Stanley T. Crooke
Sunday, October 28, 2012
2:30 PM-3:30 PM
Antisense Technology: Past, Present, Future
Stanley T. Crooke
Progress in antisense technology has identified multiple post hybridization mechanisms that have been successfully exploited to produce pharmacological effects in cells, animals and humans. Advances in understanding the pharmacokinetics and toxicological properties of various types of oligonucleotides have also been reported. Together these data support optimism that RNA based therapeutics may bring value.
Session 10: Oligonucleotide Safety, PK, and Toxicity
Wednesday, October 31, 2012
2:00 PM-2:30 PM
Renal Tolerability of 2'-MOE Antisense Oligonucleotides (ASOs) and The Role of Drug Accumulation
Husam Younis, Scott P. Henry
Antisense oligonucleotides (ASO) distribute well to several tissues, and drug concentrations are typically greatest in the liver and kidney following systemic delivery. The relatively long tissue residence of ASO therapeutics is due to their long half-life (e.g. 2 to 4 weeks in liver or kidney), and affords infrequent dose administration (i.e. weekly to monthly). At relatively high doses drug accumulation of ASO therapeutics in the liver and kidney has been observed in animals. The objective of this presentation will review the safety profile of ASO therapeutics as it relates to drug accumulation in the kidney. The renal safety of the 2'-methoxy-ethyl (2'-MOE) class of ASOs will be described in rodents and non-human primates. The translation of findings observed in the kidney in animals to human safety will also be discussed.
Session 3: Chemical Modifications & Structural Biology II
Monday, October 29, 2012
12:00 PM-12:30 PM
Structure-Activity Relationships of RNase H Antisense Oligonucleotides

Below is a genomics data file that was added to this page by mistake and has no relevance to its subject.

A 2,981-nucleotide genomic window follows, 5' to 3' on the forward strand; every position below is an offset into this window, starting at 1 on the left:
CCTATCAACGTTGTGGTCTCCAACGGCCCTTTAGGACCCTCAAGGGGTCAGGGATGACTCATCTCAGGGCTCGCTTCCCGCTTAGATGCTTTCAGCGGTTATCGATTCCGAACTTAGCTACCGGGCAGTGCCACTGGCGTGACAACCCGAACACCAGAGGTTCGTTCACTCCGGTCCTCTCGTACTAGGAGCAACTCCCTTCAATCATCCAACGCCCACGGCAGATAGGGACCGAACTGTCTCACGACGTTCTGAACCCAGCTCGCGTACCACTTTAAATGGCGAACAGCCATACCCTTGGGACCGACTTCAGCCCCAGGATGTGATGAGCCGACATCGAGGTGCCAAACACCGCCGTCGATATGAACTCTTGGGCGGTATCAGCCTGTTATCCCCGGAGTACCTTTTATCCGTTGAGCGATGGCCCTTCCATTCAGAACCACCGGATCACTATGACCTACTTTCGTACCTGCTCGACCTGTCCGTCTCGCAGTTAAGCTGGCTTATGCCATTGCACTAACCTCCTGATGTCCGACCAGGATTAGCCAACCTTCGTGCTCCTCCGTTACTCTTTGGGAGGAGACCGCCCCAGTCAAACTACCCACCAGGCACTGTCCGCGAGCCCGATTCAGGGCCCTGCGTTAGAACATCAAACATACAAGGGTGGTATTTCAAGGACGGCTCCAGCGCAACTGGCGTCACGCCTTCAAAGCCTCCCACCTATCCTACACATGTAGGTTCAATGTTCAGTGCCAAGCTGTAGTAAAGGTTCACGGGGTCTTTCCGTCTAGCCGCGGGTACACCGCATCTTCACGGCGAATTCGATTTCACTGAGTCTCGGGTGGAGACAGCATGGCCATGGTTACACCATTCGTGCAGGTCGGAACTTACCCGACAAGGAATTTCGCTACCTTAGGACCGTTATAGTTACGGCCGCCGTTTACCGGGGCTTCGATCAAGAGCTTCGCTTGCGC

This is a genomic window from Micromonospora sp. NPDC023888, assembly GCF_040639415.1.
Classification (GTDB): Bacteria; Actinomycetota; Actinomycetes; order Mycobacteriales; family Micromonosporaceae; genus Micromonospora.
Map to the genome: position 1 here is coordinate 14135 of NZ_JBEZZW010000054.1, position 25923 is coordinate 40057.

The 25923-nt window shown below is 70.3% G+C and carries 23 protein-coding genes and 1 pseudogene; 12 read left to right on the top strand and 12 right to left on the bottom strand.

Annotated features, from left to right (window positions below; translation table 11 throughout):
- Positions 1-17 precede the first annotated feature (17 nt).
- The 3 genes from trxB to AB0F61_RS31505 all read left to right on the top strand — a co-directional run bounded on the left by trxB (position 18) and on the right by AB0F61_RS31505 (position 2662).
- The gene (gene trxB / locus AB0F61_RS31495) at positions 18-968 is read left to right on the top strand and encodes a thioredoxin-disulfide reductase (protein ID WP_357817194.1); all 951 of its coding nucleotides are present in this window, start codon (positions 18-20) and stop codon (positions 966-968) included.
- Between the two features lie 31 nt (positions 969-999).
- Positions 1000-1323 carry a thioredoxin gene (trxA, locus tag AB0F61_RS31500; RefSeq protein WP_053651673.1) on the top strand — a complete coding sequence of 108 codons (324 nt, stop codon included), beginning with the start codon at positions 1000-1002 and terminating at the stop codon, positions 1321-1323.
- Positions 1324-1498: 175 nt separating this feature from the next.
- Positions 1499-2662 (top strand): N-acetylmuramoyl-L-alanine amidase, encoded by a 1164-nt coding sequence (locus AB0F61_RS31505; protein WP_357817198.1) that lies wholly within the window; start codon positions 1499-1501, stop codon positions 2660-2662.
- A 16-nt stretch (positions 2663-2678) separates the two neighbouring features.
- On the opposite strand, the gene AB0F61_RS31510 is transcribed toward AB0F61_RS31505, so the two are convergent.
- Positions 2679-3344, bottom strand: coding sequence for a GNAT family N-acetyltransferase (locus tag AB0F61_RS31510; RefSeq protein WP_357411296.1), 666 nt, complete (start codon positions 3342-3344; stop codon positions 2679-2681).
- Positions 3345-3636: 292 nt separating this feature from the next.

Multiple classes of nucleic acid analogs which increase affinity for complementary RNA were profiled for their ability to increase the potency of second generation antisense oligonucleotides in animals. As part of this effort, the biophysical, structural and biological properties of oligonucleotides modified with 2′,4′-bridged nucleic acids (BNA or LNA), alpha-L-locked nucleic acids (alpha-L-LNA), hexitol nucleic acids (HNA), tricyclo DNA (tcDNA) and 2′-modified furanose analogs were characterized. Details from these profiling efforts which resulted in the selection of a new chemistry for use in human trials will be reported.
Session 6: RNAi/ASO Preclinical Studies
Tuesday, October 30, 2012
10:30 AM-11:00 AM
Targeting alpha1-antitrypsin for the Treatment of A1AT Liver Disease
Shuling Guo1, Sheri L. Booten1, Gene Hung1, Andrew Watt1, Keith Blomenkamp2, Jeffery H. Teckman2, Susan M. Freier1, Michael L. McCaleb1, Brett P. Monia1
2St. Louis University School of Medicine
Alpha-1 antitrypsin deficiency (AATD) is a rare genetic disease due to mutations of the alpha-1 antitrypsin (A1AT) gene. Emphysema associated with AATD is caused by the deficiency of systemic A1AT protein (loss-of-function phenotype) and can be treated with augmentation therapy. In contrast, AATD Liver Disease, which is caused by aggregation and retention of mutant A1AT protein in the liver, can only be treated by liver transplantation. The hepatic pathology is the result of a toxic gain-of-function of the mutant Z protein, which affects both children and adults. We have developed optimized 2’-O-methoxyethyl (“2nd Generation”) phosphorothioate antisense oligonucleotide (ASO) drugs targeted against A1AT to determine if reducing the expression of A1AT production in liver would improve AATD-related liver disease. ASOs were designed to utilize an RNaseH-dependent mechanism of action, which promotes cleavage of A1AT mRNA. Administration of A1AT ASOs to PIZ transgenic mice expressing the mutant human gene resulted in significant reductions in hepatic A1AT mRNA and circulating A1AT levels that were dose dependent. Importantly, ASO treatment of PIZ mice produced significant reductions in A1AT protein aggregates in liver, reduced markers of fibrosis (e.g., TIMP1), and slowed fibrosis progression. Futhermore, administration of A1AT ASOs in non-human primates (50 mg/kg x 12 wk) resulted in marked reductions in hepatic and circulating A1AT mRNA and protein levels. Our data demonstrate that antisense oligonucleotide treatment can potently reduce mutant A1AT protein production and represents a potential treatment for AATD liver disease.